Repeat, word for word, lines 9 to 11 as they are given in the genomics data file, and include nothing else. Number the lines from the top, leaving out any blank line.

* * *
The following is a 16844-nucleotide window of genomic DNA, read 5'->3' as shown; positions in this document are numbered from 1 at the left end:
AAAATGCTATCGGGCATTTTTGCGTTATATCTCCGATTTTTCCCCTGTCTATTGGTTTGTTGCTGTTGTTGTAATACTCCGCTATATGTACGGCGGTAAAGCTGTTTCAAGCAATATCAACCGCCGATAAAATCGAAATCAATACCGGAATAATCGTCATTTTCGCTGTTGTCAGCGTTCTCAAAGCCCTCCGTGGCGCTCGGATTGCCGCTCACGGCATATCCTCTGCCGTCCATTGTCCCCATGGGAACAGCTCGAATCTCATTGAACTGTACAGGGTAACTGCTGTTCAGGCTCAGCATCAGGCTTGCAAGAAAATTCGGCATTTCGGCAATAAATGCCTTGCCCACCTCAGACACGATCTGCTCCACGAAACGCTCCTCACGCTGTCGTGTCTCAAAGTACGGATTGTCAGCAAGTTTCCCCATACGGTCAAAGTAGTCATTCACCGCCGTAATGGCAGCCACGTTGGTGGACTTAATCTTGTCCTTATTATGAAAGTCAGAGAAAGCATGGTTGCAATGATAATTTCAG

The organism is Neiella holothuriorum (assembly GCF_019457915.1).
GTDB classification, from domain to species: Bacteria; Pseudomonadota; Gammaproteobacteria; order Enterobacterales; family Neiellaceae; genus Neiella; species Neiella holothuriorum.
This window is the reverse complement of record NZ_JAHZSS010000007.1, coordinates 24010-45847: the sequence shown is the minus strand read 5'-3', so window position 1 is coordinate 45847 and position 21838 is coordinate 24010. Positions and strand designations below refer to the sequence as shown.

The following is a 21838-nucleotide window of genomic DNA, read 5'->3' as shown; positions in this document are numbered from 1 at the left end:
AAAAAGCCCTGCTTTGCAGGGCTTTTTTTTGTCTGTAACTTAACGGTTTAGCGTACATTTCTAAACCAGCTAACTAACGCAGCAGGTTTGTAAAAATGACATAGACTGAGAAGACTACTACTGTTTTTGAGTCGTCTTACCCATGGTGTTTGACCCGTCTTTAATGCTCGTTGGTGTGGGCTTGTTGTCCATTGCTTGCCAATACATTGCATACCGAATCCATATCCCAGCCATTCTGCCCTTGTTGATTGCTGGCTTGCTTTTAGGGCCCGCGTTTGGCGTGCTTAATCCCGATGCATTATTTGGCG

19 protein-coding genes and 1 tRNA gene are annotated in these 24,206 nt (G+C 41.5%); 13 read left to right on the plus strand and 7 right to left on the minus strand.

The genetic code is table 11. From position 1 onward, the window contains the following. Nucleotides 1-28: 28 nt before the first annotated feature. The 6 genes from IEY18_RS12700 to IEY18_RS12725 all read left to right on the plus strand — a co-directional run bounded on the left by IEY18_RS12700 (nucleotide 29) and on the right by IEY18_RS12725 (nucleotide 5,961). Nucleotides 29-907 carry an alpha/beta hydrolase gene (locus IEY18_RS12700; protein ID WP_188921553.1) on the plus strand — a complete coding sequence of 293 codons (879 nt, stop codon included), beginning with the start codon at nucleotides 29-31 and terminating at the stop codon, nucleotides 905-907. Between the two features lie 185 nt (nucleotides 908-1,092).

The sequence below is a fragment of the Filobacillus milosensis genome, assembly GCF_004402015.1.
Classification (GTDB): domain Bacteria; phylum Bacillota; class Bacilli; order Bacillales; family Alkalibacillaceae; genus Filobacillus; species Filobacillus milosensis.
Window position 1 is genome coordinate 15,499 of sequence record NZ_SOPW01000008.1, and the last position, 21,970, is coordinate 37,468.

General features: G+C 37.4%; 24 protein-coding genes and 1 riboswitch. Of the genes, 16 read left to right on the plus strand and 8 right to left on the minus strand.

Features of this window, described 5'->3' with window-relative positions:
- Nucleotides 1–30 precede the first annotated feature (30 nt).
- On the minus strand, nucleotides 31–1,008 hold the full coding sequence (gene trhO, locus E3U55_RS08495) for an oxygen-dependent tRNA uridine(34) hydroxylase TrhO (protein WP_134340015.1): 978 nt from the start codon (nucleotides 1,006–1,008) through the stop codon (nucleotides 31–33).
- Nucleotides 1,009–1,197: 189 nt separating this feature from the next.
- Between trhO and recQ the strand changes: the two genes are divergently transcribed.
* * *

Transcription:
The genetic code is table 11. From position 1 onward, the window contains the following. Nucleotides 1-28: 28 nt before the first annotated feature. The 6 genes from IEY18_RS12700 to IEY18_RS12725 all read left to right on the plus strand — a co-directional run bounded on the left by IEY18_RS12700 (nucleotide 29) and on the right by IEY18_RS12725 (nucleotide 5,961). Nucleotides 29-907 carry an alpha/beta hydrolase gene (locus IEY18_RS12700; protein ID WP_188921553.1) on the plus strand — a complete coding sequence of 293 codons (879 nt, stop codon included), beginning with the start codon at nucleotides 29-31 and terminating at the stop codon, nucleotides 905-907. Between the two features lie 185 nt (nucleotides 908-1,092).

The sequence below is a fragment of the Filobacillus milosensis genome, assembly GCF_004402015.1.
Classification (GTDB): domain Bacteria; phylum Bacillota; class Bacilli; order Bacillales; family Alkalibacillaceae; genus Filobacillus; species Filobacillus milosensis.